Exercise for Both Endurance and Intensity
For maximum health benefits, you should work for both endurance and intensity in your exercise program. We have lots of evidence that exercise prolongs lives by reducing risks for chronic diseases such as high blood pressure, heart attacks and diabetes (PLoS Medicine, January 12, 2021), and adding intensity to a workout increases its health benefits (Brit Med J, Oct 7, 2020;371).
A recent study from the University of Guelph in Ontario, suggests that you will gain more health benefits by trying to exercise intensely on some days and doing slower recovery exercise on the other days (Med Sci Sports Exerc, June 2021;53(6):1194-1205).
In this study, 23 overweight participants were divided into two groups that exercised on stationary bicycles for six weeks:
Endurance Group: Five days a week, 30–40 minutes of continuous exercise at about 60 percent of maximal effort
Intense Intervals Group: Three days a week, 4-6 intervals with each lasting for 30 seconds at almost all-out intensity, with a two-minute recovery between each interval.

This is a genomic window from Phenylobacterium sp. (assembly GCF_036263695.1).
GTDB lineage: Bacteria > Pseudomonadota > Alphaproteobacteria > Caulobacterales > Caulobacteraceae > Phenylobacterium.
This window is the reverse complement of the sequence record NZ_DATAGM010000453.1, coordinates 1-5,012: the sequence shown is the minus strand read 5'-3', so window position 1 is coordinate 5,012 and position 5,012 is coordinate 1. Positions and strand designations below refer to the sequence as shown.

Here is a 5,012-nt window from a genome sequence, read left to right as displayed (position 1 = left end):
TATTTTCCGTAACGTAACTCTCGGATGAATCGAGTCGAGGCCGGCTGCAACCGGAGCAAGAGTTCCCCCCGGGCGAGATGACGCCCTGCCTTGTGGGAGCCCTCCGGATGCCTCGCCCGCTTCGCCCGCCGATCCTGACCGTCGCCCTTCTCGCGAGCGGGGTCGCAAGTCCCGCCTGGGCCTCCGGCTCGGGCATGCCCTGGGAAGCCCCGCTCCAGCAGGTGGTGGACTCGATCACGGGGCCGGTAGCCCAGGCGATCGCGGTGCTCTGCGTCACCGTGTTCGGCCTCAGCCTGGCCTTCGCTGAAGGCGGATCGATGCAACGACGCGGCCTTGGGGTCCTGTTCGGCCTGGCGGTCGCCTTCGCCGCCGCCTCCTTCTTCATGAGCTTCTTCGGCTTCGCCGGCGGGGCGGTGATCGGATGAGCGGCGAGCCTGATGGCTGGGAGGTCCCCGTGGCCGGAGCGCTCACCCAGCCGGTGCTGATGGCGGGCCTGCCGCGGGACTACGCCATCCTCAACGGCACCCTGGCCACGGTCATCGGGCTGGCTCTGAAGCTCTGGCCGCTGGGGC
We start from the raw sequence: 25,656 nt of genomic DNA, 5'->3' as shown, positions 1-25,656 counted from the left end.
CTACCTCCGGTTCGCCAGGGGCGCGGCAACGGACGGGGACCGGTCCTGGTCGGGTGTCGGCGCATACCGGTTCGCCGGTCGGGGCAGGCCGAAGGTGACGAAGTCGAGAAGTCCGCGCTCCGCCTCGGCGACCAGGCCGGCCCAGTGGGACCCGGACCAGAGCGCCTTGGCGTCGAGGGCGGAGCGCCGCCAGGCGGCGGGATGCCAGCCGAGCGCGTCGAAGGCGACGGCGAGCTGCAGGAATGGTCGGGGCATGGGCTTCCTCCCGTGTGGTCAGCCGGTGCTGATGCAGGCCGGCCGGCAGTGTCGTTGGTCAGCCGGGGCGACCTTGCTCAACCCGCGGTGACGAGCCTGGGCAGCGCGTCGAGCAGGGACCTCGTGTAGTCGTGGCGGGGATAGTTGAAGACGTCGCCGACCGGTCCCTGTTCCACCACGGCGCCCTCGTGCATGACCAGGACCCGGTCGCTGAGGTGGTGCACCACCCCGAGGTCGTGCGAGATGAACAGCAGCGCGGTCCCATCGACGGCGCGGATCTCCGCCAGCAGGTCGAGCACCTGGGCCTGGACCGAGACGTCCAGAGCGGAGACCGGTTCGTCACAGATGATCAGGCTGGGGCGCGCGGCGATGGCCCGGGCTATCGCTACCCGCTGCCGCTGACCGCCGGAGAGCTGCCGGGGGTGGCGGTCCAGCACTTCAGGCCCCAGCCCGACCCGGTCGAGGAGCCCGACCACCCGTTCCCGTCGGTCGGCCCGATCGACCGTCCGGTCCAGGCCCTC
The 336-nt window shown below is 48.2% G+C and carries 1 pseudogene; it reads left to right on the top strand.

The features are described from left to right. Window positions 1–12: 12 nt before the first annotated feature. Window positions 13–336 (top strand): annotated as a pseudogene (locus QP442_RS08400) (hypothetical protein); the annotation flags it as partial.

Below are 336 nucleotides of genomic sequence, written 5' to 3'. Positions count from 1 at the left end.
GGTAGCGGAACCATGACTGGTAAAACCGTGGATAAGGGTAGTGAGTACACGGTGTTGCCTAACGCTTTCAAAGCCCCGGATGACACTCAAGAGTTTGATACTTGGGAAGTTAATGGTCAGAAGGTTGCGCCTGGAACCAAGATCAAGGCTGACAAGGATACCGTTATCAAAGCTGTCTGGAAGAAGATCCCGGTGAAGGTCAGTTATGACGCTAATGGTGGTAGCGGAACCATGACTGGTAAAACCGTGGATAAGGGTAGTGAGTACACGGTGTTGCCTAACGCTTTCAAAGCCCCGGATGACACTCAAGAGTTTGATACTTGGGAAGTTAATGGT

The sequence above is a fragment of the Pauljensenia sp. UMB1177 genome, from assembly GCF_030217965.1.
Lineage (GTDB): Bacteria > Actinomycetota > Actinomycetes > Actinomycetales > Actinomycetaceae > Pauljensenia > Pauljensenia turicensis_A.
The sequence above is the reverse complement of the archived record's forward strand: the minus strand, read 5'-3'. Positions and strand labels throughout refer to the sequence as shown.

The researchers found that both the endurance group and the intense intervals group had increased heart-lung fitness and ability to control blood sugar levels after eating a meal, but only the endurance group had lower blood pressure, decreased body fat, and ability to control blood fat levels after eating a high-fat meal. This shows us that short bouts of intense exercise alone are not enough; your exercise program should include both some endurance work (time and distance in your activity) and some short bursts of intensity (increased effort).
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Your Health Coach,